Photo and caption from www.theage.com.au
It's all so simple. Close the evil institutions. Institutions evil. "Community" good.
One flew over the cuckoo's nest?. Burn down the cuckoo's nest. Replace it with ... "community". But what does "community" mean?
Will the "community" provide an alternative residential facility which can provide decent, secure living with any required treatment? Will family members of severely disabled persons with intellectual disabilities, autism disorders and other developmental disabilities be confident in the community's ability or willingness to provide a real, healthy and safe alternative for their loved ones residing in institutional care?.
In Australia the movement to close institutions continues as it does here in Canada but some caring family members are fighting these ideologically driven closings. In Relatives fight to keep centre for disabled open theage.com.au tells the story of Sandra and Noel Bates and their intellectually disabled 45 year old son Craig who resides in an institution scheduled for closure:
''The closure of institutions is ideologically driven,'' says Noel Bates, 77, president of the Colanda Parents and Friends Association. ''We're not pro institutions, we're pro better services for the disabled, including upgrading the facilities here. Colanda is 35 hectares of beautifully laid out parkland, a beautiful environment. It has newer facilities [than Kew Cottages had], better staff and processes.''
Mr Bates' son Craig, 45, suffers from Angelman's Syndrome and has, his father says, ''the intellect of an 18-month-old''. He suffers from seizures, cannot speak, or care for himself. He is unsteady on his feet and does not know his own strength when he reaches out to hug his mother, Sandra.
Although their doctors told the Bateses in 1966 to send their baby away and forget about him, they kept Craig at home until he was eight. After two years at Kew Cottages, he was admitted to Colanda the year it opened, 1976, and has lived there since.
''It was much, much better compared with what was available at Kew,'' says Mr Bates. ''It was an upmarket facility - it still is, for that matter.''
But despite Colanda's bucolic gardens, solid brick units and honourable reputation, many in the disability sector say it should be shut as soon as possible, and the residents integrated into the community, like the residents of Kew Cottages.
A 2008 report on Colanda for the Department of Human Services noted the relatives' satisfaction with the quality of care, but concluded that the routines of a large-scale institution restricted the residents' ''individual choices … and their quality of life''.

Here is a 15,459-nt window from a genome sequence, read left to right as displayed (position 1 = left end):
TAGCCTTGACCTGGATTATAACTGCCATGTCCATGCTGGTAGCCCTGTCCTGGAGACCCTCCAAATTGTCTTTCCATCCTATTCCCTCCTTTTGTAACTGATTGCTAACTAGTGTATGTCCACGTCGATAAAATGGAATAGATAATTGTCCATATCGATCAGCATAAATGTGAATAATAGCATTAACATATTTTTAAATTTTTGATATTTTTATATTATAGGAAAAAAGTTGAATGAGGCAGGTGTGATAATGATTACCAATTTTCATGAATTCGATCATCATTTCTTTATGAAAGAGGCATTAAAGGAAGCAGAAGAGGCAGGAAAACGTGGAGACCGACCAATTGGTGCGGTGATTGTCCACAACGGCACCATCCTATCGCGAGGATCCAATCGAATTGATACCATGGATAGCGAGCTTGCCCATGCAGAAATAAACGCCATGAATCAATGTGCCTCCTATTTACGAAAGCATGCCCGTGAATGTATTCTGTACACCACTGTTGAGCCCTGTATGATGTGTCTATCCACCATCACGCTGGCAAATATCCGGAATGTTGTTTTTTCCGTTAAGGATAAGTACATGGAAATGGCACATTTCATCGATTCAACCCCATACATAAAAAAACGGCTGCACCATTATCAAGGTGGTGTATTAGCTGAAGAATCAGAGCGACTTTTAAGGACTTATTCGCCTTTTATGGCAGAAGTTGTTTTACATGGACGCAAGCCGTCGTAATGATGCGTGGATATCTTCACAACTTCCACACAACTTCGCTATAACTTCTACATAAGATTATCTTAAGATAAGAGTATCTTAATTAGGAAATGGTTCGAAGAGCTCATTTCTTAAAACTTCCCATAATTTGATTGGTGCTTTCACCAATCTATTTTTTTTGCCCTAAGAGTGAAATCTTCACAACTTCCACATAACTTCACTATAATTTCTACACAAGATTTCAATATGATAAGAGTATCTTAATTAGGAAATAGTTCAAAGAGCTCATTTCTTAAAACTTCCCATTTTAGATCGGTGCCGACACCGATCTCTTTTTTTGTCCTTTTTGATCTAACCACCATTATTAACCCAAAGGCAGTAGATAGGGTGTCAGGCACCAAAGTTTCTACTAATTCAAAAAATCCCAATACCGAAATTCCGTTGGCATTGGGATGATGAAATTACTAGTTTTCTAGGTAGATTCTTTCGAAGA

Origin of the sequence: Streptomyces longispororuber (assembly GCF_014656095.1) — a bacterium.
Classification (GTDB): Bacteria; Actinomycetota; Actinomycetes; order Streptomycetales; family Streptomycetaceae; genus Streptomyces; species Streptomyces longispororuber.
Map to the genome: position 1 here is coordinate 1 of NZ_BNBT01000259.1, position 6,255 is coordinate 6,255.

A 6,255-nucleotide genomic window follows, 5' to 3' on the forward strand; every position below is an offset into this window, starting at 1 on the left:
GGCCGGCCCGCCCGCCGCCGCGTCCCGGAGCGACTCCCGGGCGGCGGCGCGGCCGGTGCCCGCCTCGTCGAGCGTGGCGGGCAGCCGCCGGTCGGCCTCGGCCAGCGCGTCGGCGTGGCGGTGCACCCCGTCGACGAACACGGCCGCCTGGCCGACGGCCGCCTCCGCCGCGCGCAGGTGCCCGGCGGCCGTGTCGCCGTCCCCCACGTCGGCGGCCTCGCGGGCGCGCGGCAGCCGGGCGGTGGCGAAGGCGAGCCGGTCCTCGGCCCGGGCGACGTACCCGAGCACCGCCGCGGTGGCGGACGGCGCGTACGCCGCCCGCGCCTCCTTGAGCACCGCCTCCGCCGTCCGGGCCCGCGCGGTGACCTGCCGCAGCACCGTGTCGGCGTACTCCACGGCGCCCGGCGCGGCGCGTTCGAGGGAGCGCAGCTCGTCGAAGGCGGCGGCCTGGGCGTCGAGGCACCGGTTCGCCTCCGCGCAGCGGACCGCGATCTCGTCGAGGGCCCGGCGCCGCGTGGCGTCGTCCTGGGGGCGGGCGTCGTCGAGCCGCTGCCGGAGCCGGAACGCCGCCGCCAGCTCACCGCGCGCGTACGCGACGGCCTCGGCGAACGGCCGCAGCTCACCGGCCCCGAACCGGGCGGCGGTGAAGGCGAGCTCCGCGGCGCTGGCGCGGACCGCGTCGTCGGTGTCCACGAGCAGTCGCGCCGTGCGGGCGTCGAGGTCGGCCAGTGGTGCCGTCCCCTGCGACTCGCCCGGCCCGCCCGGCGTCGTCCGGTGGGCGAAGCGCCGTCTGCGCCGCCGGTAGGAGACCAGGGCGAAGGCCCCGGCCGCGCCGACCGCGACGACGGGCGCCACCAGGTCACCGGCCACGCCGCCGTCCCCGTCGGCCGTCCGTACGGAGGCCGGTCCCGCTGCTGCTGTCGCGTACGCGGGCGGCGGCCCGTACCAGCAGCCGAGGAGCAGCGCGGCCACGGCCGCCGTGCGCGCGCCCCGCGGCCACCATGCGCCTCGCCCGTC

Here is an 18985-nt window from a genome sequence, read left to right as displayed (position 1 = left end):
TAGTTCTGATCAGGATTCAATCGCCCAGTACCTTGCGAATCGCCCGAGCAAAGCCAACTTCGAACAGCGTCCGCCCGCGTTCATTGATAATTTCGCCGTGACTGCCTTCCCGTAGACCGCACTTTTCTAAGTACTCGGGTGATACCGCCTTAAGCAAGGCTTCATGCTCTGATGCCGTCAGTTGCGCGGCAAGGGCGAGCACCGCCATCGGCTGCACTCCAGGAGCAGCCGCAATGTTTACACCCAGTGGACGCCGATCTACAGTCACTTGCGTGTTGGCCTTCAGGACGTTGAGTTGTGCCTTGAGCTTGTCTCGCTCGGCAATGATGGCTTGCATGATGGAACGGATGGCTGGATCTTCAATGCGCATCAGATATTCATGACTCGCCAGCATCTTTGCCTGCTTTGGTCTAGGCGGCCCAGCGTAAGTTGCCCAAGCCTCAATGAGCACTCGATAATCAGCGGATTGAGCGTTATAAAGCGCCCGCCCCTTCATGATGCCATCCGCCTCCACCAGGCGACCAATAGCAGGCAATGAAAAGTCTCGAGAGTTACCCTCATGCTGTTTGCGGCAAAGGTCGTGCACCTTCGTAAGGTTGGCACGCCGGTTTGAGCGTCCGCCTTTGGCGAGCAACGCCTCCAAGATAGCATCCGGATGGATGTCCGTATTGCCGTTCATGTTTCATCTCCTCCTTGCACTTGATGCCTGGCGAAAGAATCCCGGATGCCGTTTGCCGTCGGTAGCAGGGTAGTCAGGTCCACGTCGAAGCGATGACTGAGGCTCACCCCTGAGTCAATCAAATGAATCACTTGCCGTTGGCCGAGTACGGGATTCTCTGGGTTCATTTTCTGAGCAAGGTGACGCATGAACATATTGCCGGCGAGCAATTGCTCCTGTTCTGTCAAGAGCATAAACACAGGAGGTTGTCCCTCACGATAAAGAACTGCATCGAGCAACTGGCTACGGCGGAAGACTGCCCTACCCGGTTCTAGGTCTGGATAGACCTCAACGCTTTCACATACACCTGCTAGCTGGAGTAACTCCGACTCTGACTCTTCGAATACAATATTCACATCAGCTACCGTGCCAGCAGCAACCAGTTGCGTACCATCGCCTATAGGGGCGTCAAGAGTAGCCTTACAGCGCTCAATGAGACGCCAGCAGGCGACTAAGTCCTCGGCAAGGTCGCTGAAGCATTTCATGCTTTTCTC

''They should close it yesterday,'' says Kevin Stone, executive office of the Victorian Advocacy League for Individuals with Disability.
''As far as I am concerned, it belongs in a previous age. The tragedy is that these are the people time forgot.''
The Colanda institution, where Craig Bates lives, is targeted for closure even though family members are satisfied with the quality of life it provides their loved ones who live there. The rhetoric of closure does not necessarily guarantee an alternative. Family members of those who live within such facilities, people like Sandra and Noel Gates are motivated by concern for their family member not by rhetoric and ideology. They want to make sure that their son Craig has a decent place to live and that he will receive the care he needs. Community ideology and rhetoric does not provide the assurances they seek.
Here in New Brunswick, Canada I was one of a group of community and government members who voted, unanimously, at a meeting to discuss the future of an institutional facility in Campbellton New Brunswick, to keep the institution open. I did not do so because I want my 15 year old son with autistic disorder and profound developmental delays to live out his days there after we could not provide his care. I voted to keep it open, as did the other representatives present, because there is currently no alternative for those severely affected by autism disorders, intellectual disabilities and other disorders whose conditions do not permit them to live in our group homes. "Community" cliches, rhetoric and ideology can help those who follow such scripts to feel good about themselves. They don't provide real places for people with severe challenges to live and receive the care they need.
Close the institutions? Absolutely ... once real and appropriate alternatives are available.